ROMANUS of ROUEN, a courtier to King Chlotar II (r. 613–629) who was consecrated the twentieth Bishop of Rouen (Normandy north-western France) circa 629. During the decade or so of his episcopacy, St. Romanus, worked to eradicate the last vestiges of paganism in his See. A wonderworker, St Romanus also devoted much of his time to caring for prisoners, especially those with capital sentences. St. Romanus reposed in 639.

SERVANDUS of CADIZ and GERMANUS of CADIZ (MARTYRS of CADIZ), brothers who lived in Cadiz (south-western Spain). SS. Servandus and Germanus were martyred during the Diocletianic Persecution (303–313).

SEVERINUS (SEURIN) of BORDEAUX, often confused with his contemporary and native of Bordeaux (south-western France), St. Severinus of Cologne (vide infra). This St. Severinus was "from the East" according to St. Gregory of Tours (17th November) and served as the fourth Bishop of Bordeaux from circa 405 until his repose in 420. He is remembered for his wonderworking, and fierce opposition to Arianism.

SEVERINUS BOETHIUS, the statesman, philosopher, and martyr, Anicius Manlius Torquatus Severinus Boethius was a member of a Roman Consular family. St. Severinus served as a Consul, as did his father and sons, and later he also was an aide and advisor to Theodoric the Great, King of the Ostrogoths (r. 475–526). Though the author of several theological treatises, St. Severinus is best remembered for his more secular works, especially the De Consolatione Philosophiæ. About the year 534 political rivals accused him of disloyalty to the throne, and republican leanings, St. Severinus was gaoled, and without trial Theodoric ordered that he be put to death. Though there is no documentary evidence to support it, St. Severinus has always been considered a martyr, with a very strong cultus around Pavia in Lombardy (northern Italy) where his execution took place. St. Severinus' relics are enshrined in the Cathedral of Santo Stefano e di Santa Maria del Popolo in Pavia, Italy.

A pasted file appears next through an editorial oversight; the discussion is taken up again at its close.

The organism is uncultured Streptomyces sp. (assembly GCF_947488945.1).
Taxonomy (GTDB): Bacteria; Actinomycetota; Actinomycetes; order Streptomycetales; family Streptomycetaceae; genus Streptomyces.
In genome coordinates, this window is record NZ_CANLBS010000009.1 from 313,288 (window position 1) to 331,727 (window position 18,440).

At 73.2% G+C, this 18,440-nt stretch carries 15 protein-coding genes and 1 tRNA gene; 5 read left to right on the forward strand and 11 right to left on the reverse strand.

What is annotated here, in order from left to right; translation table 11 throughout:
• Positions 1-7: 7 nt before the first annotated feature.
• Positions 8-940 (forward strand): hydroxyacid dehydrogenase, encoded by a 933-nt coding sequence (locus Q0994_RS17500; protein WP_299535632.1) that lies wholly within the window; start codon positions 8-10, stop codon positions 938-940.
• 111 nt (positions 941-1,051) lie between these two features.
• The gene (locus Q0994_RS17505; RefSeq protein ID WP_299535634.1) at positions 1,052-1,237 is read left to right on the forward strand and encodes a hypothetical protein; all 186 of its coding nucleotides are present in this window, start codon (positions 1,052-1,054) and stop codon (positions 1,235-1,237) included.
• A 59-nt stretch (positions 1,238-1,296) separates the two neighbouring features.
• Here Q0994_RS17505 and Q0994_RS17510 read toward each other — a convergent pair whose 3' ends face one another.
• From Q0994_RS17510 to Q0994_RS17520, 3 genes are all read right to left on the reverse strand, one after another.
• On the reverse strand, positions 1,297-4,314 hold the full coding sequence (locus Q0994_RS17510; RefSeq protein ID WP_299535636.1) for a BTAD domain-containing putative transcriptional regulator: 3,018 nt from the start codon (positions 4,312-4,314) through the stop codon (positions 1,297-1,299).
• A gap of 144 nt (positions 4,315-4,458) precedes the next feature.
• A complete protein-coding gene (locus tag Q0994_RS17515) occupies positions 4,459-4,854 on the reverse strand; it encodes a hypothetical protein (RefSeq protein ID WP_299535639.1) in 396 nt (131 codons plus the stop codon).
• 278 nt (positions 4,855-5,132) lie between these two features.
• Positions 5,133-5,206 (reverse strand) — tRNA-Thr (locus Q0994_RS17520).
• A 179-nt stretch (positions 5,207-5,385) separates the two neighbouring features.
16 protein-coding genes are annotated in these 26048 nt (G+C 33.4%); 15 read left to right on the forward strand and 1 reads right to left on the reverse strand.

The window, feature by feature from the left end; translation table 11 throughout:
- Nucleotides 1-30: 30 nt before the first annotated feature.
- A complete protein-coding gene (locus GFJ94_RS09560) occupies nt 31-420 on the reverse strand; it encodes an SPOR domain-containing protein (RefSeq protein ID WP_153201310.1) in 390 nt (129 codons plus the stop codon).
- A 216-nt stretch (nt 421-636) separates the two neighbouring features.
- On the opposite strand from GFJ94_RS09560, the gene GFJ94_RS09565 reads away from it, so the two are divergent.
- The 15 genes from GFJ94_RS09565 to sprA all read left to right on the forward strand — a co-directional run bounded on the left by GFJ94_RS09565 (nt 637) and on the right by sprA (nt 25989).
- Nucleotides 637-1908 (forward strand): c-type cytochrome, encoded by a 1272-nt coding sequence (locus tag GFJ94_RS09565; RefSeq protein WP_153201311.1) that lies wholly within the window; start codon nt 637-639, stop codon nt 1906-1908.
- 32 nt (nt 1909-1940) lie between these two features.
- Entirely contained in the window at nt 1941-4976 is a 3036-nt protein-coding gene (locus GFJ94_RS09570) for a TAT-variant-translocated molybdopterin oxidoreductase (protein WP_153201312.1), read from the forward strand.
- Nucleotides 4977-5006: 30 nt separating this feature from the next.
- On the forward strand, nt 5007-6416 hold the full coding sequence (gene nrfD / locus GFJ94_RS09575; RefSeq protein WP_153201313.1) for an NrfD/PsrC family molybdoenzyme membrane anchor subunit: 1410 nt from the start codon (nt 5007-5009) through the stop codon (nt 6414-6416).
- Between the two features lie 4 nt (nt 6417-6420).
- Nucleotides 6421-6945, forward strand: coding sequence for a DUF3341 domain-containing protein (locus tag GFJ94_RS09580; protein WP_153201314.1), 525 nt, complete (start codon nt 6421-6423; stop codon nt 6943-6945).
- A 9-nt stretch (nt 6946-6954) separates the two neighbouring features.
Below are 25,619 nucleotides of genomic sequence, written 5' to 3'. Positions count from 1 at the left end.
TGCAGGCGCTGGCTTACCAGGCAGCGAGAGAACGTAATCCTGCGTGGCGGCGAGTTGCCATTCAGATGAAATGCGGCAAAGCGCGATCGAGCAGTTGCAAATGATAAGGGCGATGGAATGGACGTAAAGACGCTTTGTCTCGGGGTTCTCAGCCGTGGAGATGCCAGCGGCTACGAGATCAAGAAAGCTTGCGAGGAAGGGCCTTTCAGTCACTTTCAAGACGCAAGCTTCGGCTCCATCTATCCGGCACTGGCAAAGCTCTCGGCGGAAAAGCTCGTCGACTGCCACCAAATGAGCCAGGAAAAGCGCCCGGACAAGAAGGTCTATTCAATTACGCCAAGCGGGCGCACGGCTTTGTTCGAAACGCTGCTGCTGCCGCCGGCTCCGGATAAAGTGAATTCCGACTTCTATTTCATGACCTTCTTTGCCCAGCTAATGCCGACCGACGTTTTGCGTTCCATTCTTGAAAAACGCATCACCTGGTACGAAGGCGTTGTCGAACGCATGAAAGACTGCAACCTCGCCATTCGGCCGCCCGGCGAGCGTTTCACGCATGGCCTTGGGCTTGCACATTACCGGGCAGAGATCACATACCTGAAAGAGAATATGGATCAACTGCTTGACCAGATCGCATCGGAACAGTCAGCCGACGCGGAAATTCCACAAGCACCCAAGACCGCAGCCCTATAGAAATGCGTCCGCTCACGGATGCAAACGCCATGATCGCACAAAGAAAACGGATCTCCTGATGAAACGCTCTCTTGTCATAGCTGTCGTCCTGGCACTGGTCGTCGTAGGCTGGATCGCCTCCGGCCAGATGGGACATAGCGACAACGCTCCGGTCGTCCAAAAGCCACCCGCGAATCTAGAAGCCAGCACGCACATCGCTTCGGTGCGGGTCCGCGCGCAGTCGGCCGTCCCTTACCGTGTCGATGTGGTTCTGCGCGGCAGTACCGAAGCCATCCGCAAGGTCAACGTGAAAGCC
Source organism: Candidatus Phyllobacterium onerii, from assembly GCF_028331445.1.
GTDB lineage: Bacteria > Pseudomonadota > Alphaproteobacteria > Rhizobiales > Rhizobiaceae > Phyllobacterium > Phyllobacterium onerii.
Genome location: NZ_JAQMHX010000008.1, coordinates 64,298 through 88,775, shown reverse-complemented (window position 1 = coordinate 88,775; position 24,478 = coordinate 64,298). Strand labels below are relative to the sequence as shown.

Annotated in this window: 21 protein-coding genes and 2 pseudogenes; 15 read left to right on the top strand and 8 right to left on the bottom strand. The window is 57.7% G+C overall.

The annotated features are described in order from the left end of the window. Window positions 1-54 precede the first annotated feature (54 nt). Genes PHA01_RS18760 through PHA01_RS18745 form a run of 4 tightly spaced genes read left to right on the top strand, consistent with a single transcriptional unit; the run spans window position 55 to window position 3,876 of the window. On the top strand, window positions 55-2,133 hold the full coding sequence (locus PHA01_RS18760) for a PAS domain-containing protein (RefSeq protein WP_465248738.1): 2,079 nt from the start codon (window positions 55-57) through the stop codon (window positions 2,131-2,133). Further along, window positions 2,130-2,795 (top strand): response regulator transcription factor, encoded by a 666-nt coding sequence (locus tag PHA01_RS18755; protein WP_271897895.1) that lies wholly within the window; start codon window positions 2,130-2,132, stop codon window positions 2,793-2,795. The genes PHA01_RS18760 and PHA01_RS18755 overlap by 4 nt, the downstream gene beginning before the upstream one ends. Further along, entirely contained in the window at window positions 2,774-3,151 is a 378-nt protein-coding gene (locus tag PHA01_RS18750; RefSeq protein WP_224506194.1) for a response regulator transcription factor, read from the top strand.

SEVERINUS of COLOGNE, a native of Bordeaux (south-western France) often confused with his namesake and contemporary St. Severinus of Bordeaux (vide supra). St. Severinus was the third (circa 348–403) reliably documented Bishop of Cologne in the present-day German state of North Rhine-Westphalia. The little that is known of him is conflated with the life of St. Severinus of Bordeaux, though his ardent stance against Arianism is well documented. St. Severinus reposed circa 403.

SYRE (SYRA) of FAREMOUTIERS, a spiritual daughter of St. Burgundofara (3rd April) at the Abbey of Our Lady of Faremoutiers (abbaye Notre-Dame de Faremoutiers), in Faremoutiers (north-central France). St. Syre was later chosen to be abbess of an abbey at Châlons-sur-Marne (present-day Châlons-en-Champagne, Marne, in north-eastern France). St. Syre reposed circa 660.

VERUS of SALERNO, (Fourth Century), a wonderworker, St. Verus was the third Bishop of Salerno (south-western Italy. He is remembered for his zealous defence of orthodox Christianity.

Prior to the Schism the Patriarchate of Rome was Orthodox, and fully in communion with the Orthodox Church. As Saint John of Shanghai and San Francisco +1966 said “The West was Orthodox for a thousand years, and her venerable Liturgy is far older than any of her heresies”.

Details of British Saints excerpted from Orthodox Saints of the British Isles.
Details of continental saints from these sources.

In many cases there are several spelling versions of the names of saints from the British Isles. I use the Oxford Dictionary of National Biography version as the primary version with the more prevalent version in parenthesis e.g. Ceadda (Chad) of Lichfield.